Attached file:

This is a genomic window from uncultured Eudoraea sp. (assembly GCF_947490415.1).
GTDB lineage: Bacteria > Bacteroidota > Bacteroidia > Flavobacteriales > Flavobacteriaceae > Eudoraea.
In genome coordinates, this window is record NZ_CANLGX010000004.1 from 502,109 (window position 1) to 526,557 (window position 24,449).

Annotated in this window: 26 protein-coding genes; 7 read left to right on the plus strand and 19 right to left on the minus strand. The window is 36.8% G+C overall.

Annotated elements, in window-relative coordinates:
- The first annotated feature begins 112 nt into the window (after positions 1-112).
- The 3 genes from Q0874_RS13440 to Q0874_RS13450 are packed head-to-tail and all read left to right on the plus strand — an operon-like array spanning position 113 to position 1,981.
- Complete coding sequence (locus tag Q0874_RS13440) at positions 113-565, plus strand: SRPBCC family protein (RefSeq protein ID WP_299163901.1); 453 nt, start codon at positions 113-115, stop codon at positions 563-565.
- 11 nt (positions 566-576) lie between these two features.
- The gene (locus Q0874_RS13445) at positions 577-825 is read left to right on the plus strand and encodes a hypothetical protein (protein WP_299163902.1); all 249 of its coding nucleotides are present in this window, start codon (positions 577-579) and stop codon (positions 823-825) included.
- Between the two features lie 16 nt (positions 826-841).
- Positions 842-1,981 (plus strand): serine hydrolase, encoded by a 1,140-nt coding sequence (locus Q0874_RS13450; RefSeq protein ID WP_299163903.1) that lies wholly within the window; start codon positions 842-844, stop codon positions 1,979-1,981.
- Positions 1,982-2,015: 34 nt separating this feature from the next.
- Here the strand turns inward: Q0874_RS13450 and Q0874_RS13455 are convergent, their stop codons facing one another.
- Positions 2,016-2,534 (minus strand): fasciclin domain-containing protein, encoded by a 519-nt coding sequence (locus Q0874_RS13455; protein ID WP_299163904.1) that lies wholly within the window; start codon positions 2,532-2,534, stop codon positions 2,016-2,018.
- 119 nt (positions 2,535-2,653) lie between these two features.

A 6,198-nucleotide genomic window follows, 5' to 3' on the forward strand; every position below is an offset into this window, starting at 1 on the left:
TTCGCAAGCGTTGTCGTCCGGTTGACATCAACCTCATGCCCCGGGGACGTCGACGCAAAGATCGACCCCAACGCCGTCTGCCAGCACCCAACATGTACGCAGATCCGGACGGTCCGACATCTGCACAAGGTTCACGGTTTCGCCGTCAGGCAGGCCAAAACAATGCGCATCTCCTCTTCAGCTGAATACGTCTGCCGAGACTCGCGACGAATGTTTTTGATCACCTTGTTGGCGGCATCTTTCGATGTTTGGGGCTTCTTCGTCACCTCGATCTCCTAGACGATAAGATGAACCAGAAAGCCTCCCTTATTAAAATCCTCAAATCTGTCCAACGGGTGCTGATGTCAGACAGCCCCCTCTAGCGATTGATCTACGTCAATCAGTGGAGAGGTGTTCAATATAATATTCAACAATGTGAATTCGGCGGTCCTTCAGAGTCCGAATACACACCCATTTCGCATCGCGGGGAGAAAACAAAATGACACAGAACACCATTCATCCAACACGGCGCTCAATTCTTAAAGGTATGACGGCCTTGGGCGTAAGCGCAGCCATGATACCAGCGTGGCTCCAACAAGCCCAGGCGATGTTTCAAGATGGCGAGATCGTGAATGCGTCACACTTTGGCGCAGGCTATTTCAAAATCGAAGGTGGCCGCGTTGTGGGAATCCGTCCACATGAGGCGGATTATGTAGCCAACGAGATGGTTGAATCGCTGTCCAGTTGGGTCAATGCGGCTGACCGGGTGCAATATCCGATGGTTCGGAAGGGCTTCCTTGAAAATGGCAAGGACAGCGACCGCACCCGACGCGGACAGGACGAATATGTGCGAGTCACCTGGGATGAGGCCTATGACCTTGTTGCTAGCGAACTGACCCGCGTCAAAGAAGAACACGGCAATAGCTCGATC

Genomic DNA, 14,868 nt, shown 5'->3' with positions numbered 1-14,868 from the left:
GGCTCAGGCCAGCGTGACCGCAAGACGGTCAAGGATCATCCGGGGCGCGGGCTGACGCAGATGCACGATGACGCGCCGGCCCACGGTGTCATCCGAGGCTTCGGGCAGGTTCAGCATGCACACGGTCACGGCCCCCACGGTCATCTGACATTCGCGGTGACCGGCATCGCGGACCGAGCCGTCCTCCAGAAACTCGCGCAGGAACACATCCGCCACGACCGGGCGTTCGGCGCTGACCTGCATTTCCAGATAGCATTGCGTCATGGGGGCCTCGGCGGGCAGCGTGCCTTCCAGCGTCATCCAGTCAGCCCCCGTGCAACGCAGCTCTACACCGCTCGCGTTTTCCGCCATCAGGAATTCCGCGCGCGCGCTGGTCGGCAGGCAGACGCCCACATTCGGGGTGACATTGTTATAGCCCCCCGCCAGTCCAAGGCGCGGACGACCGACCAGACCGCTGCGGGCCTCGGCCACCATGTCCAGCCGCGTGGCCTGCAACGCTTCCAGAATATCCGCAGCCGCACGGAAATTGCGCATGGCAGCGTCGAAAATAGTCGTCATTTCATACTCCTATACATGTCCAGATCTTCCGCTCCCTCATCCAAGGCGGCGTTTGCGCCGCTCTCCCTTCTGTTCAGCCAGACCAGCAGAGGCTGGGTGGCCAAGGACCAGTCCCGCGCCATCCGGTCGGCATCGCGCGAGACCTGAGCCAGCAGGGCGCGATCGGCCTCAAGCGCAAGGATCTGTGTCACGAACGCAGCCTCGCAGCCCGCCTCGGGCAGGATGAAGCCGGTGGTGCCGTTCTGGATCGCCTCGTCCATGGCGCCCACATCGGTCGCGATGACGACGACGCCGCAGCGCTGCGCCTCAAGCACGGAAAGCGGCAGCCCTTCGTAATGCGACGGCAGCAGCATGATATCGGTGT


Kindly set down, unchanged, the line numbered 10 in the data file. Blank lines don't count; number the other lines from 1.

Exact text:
- The gene (locus Q0874_RS13445) at positions 577-825 is read left to right on the plus strand and encodes a hypothetical protein (protein WP_299163902.1); all 249 of its coding nucleotides are present in this window, start codon (positions 577-579) and stop codon (positions 823-825) included.